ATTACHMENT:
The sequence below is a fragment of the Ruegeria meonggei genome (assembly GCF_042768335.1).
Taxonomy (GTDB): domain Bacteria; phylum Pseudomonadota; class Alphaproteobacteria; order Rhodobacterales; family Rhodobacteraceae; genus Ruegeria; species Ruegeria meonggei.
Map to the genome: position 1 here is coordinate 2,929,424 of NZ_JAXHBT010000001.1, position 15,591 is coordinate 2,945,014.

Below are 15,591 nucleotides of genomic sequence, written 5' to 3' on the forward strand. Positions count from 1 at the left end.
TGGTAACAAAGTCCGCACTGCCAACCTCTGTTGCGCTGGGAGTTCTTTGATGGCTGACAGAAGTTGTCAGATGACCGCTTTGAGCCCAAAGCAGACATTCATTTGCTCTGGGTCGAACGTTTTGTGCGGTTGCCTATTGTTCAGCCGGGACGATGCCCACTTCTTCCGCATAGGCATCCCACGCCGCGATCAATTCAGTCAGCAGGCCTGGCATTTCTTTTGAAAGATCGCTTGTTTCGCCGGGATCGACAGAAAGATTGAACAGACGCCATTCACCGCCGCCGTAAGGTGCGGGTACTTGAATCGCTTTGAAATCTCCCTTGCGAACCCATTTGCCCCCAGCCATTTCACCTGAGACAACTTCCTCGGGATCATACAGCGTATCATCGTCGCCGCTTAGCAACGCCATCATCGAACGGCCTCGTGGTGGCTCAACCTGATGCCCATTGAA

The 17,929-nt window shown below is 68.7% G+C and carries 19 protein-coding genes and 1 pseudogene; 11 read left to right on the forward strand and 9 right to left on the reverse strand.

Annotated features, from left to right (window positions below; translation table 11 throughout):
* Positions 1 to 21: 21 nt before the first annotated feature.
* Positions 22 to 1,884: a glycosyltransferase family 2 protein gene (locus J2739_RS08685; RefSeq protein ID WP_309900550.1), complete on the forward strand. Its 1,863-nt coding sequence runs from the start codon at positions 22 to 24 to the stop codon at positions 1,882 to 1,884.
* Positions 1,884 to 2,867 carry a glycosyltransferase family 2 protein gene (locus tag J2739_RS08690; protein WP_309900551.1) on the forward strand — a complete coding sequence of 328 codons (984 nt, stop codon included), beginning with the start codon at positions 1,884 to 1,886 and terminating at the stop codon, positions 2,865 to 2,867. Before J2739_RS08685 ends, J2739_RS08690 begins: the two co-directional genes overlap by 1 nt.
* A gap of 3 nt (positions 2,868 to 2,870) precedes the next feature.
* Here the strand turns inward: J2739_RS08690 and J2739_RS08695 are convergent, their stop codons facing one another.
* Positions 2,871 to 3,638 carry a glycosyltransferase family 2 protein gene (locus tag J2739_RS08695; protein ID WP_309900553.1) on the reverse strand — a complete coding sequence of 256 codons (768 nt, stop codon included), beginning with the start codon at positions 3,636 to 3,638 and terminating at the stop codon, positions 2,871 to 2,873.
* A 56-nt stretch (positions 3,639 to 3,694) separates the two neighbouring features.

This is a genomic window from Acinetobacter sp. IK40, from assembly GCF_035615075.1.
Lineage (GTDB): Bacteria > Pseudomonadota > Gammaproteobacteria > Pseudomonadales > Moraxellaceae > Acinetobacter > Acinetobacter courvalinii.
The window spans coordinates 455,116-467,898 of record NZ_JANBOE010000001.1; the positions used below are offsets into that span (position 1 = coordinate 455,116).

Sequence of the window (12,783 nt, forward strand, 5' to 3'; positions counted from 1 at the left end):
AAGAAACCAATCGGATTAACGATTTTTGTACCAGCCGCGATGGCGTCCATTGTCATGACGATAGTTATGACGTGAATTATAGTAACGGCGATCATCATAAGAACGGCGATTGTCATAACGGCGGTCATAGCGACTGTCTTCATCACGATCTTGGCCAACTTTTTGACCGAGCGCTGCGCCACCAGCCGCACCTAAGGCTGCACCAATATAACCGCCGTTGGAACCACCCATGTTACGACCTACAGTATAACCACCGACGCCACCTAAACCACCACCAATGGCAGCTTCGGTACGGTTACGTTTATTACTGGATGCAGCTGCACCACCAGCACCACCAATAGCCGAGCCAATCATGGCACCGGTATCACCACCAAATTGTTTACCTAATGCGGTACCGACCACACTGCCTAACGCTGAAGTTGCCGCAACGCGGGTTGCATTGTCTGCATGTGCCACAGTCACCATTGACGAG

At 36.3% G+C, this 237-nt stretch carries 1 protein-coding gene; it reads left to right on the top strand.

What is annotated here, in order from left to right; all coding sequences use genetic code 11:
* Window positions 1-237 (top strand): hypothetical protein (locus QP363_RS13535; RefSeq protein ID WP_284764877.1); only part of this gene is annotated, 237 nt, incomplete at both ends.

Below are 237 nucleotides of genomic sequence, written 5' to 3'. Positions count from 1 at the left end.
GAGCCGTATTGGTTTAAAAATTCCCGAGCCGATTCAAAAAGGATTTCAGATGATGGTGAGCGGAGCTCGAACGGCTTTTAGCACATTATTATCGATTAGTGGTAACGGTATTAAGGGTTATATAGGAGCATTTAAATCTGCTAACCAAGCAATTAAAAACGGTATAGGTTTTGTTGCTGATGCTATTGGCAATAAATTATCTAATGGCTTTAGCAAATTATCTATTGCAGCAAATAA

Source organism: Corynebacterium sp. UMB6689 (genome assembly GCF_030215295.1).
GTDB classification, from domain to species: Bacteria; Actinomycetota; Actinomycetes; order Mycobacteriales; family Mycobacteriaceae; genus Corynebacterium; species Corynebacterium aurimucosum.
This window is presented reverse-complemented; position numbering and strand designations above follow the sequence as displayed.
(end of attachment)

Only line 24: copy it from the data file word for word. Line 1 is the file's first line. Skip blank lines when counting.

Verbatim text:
GAGCCGTATTGGTTTAAAAATTCCCGAGCCGATTCAAAAAGGATTTCAGATGATGGTGAGCGGAGCTCGAACGGCTTTTAGCACATTATTATCGATTAGTGGTAACGGTATTAAGGGTTATATAGGAGCATTTAAATCTGCTAACCAAGCAATTAAAAACGGTATAGGTTTTGTTGCTGATGCTATTGGCAATAAATTATCTAATGGCTTTAGCAAATTATCTATTGCAGCAAATAA